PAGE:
Growth trend likely to continue in insurance securitisation markets

by Artemis on August 26, 2009

A report published today by the International Association of Insurance Supervisors (IAIS) concludes that while the market for transferring risks to the capital markets is still relatively small when compared to traditional re/insurance it is likely to continue its trend of upward growth both in new business and eroding the market share of traditional reinsurance in new capital.

The report provides a really good overview of the alternative risk transfer, insurance linked securities and catastrophe bond markets including insights into deal structure, triggers used, a deep-dive into some of the more successful and unsuccessful deals and commentary on regulation. Essential reading!

Several interesting conclusions are drawn besides the fact that this market will continue to grow (which we agree with wholeheartedly).

  • Risk transfer compliments reinsurance and can benefit the insurance and reinsurance markets by adding capacity it can exercise some counter cyclical effects and help to make the markets more competitive.
  • Reliance on a single party within a transaction (such as a total-return-swap counterparty) leaves the deals open to risks from the wider financial markets and economy as a whole.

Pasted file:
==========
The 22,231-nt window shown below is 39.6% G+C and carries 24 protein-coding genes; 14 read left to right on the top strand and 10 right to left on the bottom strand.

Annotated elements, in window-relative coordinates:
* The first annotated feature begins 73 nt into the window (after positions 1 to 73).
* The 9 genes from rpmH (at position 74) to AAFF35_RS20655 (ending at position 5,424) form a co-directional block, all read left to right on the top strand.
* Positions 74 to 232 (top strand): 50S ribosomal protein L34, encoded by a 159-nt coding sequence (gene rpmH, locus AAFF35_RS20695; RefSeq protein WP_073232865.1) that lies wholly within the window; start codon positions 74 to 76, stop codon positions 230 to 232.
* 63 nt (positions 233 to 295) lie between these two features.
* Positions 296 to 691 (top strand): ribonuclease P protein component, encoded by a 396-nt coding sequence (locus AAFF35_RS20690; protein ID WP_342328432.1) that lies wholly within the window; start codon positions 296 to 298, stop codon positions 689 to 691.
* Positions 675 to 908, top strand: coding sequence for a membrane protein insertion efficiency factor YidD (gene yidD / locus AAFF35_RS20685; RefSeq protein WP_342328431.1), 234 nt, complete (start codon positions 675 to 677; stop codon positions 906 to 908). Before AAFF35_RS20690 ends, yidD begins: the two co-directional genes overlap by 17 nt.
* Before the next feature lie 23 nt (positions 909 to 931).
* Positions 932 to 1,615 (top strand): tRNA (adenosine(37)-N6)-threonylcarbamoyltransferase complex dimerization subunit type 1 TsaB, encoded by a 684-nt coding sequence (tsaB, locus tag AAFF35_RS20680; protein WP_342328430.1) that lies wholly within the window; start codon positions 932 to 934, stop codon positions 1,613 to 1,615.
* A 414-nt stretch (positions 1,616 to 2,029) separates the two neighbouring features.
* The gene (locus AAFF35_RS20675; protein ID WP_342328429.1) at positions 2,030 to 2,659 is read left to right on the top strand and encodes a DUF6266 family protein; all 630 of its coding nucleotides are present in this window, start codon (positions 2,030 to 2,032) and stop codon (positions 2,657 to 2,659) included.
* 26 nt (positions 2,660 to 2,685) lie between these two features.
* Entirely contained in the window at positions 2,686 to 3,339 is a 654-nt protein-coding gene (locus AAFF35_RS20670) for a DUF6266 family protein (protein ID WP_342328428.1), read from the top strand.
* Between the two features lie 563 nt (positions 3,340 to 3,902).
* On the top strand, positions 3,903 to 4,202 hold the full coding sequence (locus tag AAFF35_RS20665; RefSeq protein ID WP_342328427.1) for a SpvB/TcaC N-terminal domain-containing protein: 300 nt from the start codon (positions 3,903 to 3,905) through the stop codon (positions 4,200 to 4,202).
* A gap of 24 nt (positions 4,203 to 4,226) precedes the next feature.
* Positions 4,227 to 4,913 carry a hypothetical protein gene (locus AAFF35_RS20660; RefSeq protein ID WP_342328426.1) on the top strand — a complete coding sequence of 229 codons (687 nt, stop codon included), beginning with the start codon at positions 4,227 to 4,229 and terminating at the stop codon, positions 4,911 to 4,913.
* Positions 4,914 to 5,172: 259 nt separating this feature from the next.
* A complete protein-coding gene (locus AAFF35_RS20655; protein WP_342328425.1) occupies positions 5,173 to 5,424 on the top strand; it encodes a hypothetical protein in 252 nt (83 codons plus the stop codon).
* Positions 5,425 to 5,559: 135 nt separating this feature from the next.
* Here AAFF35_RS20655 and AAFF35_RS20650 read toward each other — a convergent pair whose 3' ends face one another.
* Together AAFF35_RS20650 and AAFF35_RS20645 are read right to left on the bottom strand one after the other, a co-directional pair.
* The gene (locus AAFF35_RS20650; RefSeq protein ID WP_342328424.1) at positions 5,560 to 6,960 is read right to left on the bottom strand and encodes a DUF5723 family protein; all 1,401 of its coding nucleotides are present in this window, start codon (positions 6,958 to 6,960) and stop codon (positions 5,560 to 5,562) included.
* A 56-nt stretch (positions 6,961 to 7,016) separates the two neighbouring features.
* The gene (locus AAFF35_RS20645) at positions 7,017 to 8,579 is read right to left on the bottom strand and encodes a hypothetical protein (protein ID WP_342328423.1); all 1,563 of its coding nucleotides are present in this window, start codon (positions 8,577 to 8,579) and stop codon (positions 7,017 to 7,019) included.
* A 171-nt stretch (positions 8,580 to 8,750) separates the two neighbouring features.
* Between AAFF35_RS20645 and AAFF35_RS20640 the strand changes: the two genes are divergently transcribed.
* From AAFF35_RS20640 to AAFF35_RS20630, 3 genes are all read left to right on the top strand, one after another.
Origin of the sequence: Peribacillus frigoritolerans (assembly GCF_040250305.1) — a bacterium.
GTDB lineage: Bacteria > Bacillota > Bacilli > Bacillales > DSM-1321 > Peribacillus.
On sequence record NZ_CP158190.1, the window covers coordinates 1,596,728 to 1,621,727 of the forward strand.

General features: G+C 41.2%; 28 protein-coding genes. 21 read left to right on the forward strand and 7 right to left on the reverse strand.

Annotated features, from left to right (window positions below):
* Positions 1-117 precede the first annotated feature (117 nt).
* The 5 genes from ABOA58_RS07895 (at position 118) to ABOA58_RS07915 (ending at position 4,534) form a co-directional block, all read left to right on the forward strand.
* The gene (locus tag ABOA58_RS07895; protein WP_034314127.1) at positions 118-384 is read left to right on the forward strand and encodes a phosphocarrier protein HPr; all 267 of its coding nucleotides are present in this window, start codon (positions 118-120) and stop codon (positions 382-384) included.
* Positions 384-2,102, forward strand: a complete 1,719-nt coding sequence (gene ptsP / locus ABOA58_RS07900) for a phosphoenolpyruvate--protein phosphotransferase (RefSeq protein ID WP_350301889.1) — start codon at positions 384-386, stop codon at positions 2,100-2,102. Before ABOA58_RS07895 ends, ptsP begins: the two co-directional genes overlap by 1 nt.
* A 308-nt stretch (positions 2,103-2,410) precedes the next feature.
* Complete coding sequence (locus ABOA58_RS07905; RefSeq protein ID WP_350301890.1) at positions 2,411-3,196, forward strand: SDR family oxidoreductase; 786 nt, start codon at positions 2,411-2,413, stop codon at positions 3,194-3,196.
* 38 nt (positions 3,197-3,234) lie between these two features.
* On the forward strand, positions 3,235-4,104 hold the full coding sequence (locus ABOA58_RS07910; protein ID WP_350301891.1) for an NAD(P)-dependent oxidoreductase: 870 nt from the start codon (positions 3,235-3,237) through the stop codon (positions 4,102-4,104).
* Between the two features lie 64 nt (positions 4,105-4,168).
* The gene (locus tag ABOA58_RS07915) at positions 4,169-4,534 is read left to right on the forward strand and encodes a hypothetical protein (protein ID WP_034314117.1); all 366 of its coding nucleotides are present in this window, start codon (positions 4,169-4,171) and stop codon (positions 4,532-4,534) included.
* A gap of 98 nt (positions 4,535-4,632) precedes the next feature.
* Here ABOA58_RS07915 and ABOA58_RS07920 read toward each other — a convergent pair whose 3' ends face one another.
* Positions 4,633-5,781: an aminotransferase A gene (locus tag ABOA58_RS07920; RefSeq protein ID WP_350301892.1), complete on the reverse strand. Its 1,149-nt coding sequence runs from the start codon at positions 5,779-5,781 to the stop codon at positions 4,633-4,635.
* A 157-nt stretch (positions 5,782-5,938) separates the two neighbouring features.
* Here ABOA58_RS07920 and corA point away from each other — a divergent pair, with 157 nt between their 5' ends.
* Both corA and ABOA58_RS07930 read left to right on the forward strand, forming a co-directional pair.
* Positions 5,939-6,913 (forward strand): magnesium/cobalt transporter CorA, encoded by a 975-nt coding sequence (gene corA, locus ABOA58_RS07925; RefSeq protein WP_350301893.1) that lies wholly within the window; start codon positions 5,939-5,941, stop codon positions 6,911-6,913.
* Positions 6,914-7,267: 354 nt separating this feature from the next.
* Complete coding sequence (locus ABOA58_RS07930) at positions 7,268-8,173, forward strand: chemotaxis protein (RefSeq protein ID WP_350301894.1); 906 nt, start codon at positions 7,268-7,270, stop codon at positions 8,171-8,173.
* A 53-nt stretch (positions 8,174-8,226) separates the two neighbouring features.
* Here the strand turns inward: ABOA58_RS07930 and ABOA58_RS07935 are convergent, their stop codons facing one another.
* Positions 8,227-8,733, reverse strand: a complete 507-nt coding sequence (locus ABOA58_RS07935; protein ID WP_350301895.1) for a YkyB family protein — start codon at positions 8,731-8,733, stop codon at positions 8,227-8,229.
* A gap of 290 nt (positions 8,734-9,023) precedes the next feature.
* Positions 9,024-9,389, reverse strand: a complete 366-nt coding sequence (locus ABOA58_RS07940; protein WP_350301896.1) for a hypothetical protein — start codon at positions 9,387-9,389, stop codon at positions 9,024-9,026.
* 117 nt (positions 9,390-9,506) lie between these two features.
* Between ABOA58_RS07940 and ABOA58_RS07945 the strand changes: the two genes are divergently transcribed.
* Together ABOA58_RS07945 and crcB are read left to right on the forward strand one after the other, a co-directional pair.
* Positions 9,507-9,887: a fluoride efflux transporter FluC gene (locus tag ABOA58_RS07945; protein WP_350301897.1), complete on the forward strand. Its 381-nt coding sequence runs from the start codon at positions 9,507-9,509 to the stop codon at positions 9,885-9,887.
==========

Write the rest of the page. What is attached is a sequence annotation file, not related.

• It provides a diversified alternative investment for capital market participants with little correlation to other investment products.
  • Developments in regulatory and supervisory frameworks (such as around the formation of SPVs) have followed the growth of the market but been uneven (we agree with this and it should be highlighted as an opportunity for regulators to help the market grow further by engaging with participants more).
  • As so few deals have been triggered to date it is difficult to draw conclusions as to how the market would cope with major attachment on deals. They also highlight a disjoint between the longtail nature of the risks ceded and the investors desire for a short term non-correlated investment opportunity.
  • Non-indemnity triggers deserve greater regulatory scrutiny from insurance supervisory bodies as they have yet to be tested and carry a possibility of basis risk appearing, this remains a key concern to them.
  • They highlight the fact that recent moves to improve asset quality held in transactions and to improve reporting on how those assets perform are a good move forwards. These advancements need to continue and in our opinion this is where supervisory bodies can really get involved by setting some minimum standards.
  • The IAIS will continue its work on regulating the sector and will be publishing specific guidelines for the insurance securitisation market.

Overall it’s a positive and well balanced report that you all should read, particularly the insight into why certain deals have failed or had issues. Download the report in PDF format from the IAIS website here.

We’d also like to thank the IAIS for kindly referencing Artemis within their report, a most unexpected pleasure.

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